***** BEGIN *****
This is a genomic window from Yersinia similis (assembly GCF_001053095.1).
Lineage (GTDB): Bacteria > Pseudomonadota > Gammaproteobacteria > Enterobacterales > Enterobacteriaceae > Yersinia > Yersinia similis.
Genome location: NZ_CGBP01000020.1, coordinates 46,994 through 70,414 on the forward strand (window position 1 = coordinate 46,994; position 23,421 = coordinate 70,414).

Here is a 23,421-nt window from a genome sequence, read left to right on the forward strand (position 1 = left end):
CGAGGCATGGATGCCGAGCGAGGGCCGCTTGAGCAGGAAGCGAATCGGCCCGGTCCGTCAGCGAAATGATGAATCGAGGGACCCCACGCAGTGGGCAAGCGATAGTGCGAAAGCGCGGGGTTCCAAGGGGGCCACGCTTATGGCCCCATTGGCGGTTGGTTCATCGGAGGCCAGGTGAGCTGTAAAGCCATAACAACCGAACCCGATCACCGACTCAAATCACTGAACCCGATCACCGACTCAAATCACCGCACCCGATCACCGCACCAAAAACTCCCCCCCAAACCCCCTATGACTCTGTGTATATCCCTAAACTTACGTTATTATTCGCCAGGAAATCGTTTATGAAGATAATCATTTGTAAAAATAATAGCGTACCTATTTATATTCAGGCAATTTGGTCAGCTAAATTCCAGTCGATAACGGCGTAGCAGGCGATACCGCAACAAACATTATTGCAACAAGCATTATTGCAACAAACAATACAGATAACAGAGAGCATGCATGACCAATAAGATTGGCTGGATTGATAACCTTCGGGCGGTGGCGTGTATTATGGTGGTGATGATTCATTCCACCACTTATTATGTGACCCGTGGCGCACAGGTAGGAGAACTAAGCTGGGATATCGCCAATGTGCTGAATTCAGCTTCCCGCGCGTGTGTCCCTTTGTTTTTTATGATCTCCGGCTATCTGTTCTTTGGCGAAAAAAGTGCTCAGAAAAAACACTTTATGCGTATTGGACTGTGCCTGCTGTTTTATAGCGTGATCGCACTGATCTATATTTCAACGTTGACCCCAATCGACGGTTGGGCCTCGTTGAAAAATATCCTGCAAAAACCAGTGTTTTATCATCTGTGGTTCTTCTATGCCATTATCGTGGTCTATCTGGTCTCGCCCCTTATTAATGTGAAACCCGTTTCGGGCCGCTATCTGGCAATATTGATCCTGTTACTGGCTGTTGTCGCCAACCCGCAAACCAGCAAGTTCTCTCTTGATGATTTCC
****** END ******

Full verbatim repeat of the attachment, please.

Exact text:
This is a genomic window from Yersinia similis (assembly GCF_001053095.1).
Lineage (GTDB): Bacteria > Pseudomonadota > Gammaproteobacteria > Enterobacterales > Enterobacteriaceae > Yersinia > Yersinia similis.
Genome location: NZ_CGBP01000020.1, coordinates 46,994 through 70,414 on the forward strand (window position 1 = coordinate 46,994; position 23,421 = coordinate 70,414).

Here is a 23,421-nt window from a genome sequence, read left to right on the forward strand (position 1 = left end):
CGAGGCATGGATGCCGAGCGAGGGCCGCTTGAGCAGGAAGCGAATCGGCCCGGTCCGTCAGCGAAATGATGAATCGAGGGACCCCACGCAGTGGGCAAGCGATAGTGCGAAAGCGCGGGGTTCCAAGGGGGCCACGCTTATGGCCCCATTGGCGGTTGGTTCATCGGAGGCCAGGTGAGCTGTAAAGCCATAACAACCGAACCCGATCACCGACTCAAATCACTGAACCCGATCACCGACTCAAATCACCGCACCCGATCACCGCACCAAAAACTCCCCCCCAAACCCCCTATGACTCTGTGTATATCCCTAAACTTACGTTATTATTCGCCAGGAAATCGTTTATGAAGATAATCATTTGTAAAAATAATAGCGTACCTATTTATATTCAGGCAATTTGGTCAGCTAAATTCCAGTCGATAACGGCGTAGCAGGCGATACCGCAACAAACATTATTGCAACAAGCATTATTGCAACAAACAATACAGATAACAGAGAGCATGCATGACCAATAAGATTGGCTGGATTGATAACCTTCGGGCGGTGGCGTGTATTATGGTGGTGATGATTCATTCCACCACTTATTATGTGACCCGTGGCGCACAGGTAGGAGAACTAAGCTGGGATATCGCCAATGTGCTGAATTCAGCTTCCCGCGCGTGTGTCCCTTTGTTTTTTATGATCTCCGGCTATCTGTTCTTTGGCGAAAAAAGTGCTCAGAAAAAACACTTTATGCGTATTGGACTGTGCCTGCTGTTTTATAGCGTGATCGCACTGATCTATATTTCAACGTTGACCCCAATCGACGGTTGGGCCTCGTTGAAAAATATCCTGCAAAAACCAGTGTTTTATCATCTGTGGTTCTTCTATGCCATTATCGTGGTCTATCTGGTCTCGCCCCTTATTAATGTGAAACCCGTTTCGGGCCGCTATCTGGCAATATTGATCCTGTTACTGGCTGTTGTCGCCAACCCGCAAACCAGCAAGTTCTCTCTTGATGATTTCC